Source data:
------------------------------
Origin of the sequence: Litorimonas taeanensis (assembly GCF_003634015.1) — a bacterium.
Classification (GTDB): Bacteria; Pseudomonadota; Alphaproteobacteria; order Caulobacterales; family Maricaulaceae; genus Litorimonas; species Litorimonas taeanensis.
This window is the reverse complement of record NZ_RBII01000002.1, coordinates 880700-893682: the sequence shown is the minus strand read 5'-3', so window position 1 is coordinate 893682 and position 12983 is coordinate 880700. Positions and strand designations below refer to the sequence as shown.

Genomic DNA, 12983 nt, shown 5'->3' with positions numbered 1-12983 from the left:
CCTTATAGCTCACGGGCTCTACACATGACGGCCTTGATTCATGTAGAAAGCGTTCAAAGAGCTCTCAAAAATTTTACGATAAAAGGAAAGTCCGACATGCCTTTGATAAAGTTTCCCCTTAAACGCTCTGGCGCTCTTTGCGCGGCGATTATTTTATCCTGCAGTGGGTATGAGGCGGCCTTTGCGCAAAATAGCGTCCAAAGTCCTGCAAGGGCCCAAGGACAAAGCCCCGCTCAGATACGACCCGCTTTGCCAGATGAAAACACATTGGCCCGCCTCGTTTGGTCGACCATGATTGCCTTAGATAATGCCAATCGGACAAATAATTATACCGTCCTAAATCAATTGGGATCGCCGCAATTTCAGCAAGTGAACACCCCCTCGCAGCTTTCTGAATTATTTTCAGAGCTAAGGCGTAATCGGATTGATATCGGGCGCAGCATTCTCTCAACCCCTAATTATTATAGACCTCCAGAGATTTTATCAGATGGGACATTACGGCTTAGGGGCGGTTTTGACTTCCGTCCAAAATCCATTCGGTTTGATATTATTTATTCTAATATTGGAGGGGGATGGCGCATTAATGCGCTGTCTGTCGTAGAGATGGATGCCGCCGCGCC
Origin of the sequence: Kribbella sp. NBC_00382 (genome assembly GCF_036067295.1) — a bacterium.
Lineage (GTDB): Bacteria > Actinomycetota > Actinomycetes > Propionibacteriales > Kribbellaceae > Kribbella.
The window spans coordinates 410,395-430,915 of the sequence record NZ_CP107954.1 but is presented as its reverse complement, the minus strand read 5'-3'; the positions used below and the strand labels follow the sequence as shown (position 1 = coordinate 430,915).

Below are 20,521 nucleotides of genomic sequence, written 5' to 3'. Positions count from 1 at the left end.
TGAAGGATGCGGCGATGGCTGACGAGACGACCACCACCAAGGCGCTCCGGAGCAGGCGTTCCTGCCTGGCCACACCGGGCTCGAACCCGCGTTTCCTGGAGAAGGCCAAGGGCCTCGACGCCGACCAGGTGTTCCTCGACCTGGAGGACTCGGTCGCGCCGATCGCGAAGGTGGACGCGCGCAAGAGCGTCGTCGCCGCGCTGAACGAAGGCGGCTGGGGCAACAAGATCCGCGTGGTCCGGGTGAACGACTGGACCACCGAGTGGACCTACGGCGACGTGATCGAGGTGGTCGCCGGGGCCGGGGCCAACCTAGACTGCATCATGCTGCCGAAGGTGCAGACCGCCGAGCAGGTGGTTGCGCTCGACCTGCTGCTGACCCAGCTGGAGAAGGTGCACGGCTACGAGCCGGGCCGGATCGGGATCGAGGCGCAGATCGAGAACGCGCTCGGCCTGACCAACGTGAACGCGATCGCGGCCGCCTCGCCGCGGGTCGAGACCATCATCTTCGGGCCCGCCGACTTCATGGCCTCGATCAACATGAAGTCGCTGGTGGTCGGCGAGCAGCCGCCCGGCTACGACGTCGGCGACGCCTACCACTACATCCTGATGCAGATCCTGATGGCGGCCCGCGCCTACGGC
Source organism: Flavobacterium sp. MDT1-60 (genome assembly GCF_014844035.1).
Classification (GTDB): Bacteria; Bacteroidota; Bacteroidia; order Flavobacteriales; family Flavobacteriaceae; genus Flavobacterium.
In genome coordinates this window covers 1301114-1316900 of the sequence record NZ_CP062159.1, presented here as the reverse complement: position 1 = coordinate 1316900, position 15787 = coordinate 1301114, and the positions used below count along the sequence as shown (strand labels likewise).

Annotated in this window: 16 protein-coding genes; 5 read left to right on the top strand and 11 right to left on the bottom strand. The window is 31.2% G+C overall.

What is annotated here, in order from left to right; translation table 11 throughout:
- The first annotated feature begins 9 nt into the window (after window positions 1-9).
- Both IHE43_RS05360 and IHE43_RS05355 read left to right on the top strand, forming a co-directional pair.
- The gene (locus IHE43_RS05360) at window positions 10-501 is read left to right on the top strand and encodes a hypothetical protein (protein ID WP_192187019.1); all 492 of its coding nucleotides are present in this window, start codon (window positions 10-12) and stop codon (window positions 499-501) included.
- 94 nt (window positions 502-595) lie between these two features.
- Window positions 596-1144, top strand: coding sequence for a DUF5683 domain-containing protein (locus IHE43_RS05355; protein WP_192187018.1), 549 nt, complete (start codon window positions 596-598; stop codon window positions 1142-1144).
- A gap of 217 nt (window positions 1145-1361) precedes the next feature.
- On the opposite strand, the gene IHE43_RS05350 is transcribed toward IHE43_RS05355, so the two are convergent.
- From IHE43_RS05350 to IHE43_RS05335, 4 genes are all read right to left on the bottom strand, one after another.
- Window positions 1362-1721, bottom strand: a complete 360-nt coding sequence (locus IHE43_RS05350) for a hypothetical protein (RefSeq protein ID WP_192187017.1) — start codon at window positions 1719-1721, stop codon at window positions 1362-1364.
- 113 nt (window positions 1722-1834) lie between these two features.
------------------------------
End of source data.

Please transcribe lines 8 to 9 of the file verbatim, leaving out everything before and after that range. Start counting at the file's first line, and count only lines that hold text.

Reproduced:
The window spans coordinates 410,395-430,915 of the sequence record NZ_CP107954.1 but is presented as its reverse complement, the minus strand read 5'-3'; the positions used below and the strand labels follow the sequence as shown (position 1 = coordinate 430,915).

Below are 20,521 nucleotides of genomic sequence, written 5' to 3'. Positions count from 1 at the left end.